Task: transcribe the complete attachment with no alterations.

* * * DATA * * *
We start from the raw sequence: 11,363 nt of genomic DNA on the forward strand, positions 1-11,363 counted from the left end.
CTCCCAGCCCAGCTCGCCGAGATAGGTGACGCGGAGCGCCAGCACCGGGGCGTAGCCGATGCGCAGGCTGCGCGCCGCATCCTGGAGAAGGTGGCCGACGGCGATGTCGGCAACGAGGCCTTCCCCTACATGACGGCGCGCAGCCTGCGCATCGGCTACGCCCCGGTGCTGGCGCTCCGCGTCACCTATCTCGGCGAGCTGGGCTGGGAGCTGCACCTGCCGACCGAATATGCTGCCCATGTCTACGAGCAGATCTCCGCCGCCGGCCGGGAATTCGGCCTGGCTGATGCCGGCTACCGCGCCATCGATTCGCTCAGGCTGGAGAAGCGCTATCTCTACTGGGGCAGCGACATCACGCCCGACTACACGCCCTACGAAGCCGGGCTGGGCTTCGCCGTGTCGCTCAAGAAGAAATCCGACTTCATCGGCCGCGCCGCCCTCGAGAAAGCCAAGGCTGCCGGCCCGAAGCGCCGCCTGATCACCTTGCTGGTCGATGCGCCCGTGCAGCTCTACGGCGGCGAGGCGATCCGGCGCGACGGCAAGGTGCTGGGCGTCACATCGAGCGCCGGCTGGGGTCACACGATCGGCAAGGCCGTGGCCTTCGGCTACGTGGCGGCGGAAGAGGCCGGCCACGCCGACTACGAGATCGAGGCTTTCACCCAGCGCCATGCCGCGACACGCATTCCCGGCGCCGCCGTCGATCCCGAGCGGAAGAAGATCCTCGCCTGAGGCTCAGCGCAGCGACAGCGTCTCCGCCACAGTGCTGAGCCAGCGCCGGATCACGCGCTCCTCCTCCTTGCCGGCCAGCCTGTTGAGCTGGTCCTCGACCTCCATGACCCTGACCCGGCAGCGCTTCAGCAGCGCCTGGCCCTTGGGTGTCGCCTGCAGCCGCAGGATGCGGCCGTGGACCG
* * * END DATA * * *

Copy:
We start from the raw sequence: 11,363 nt of genomic DNA on the forward strand, positions 1-11,363 counted from the left end.
CTCCCAGCCCAGCTCGCCGAGATAGGTGACGCGGAGCGCCAGCACCGGGGCGTAGCCGATGCGCAGGCTGCGCGCCGCATCCTGGAGAAGGTGGCCGACGGCGATGTCGGCAACGAGGCCTTCCCCTACATGACGGCGCGCAGCCTGCGCATCGGCTACGCCCCGGTGCTGGCGCTCCGCGTCACCTATCTCGGCGAGCTGGGCTGGGAGCTGCACCTGCCGACCGAATATGCTGCCCATGTCTACGAGCAGATCTCCGCCGCCGGCCGGGAATTCGGCCTGGCTGATGCCGGCTACCGCGCCATCGATTCGCTCAGGCTGGAGAAGCGCTATCTCTACTGGGGCAGCGACATCACGCCCGACTACACGCCCTACGAAGCCGGGCTGGGCTTCGCCGTGTCGCTCAAGAAGAAATCCGACTTCATCGGCCGCGCCGCCCTCGAGAAAGCCAAGGCTGCCGGCCCGAAGCGCCGCCTGATCACCTTGCTGGTCGATGCGCCCGTGCAGCTCTACGGCGGCGAGGCGATCCGGCGCGACGGCAAGGTGCTGGGCGTCACATCGAGCGCCGGCTGGGGTCACACGATCGGCAAGGCCGTGGCCTTCGGCTACGTGGCGGCGGAAGAGGCCGGCCACGCCGACTACGAGATCGAGGCTTTCACCCAGCGCCATGCCGCGACACGCATTCCCGGCGCCGCCGTCGATCCCGAGCGGAAGAAGATCCTCGCCTGAGGCTCAGCGCAGCGACAGCGTCTCCGCCACAGTGCTGAGCCAGCGCCGGATCACGCGCTCCTCCTCCTTGCCGGCCAGCCTGTTGAGCTGGTCCTCGACCTCCATGACCCTGACCCGGCAGCGCTTCAGCAGCGCCTGGCCCTTGGGTGTCGCCTGCAGCCGCAGGATGCGGCCGTGGACCG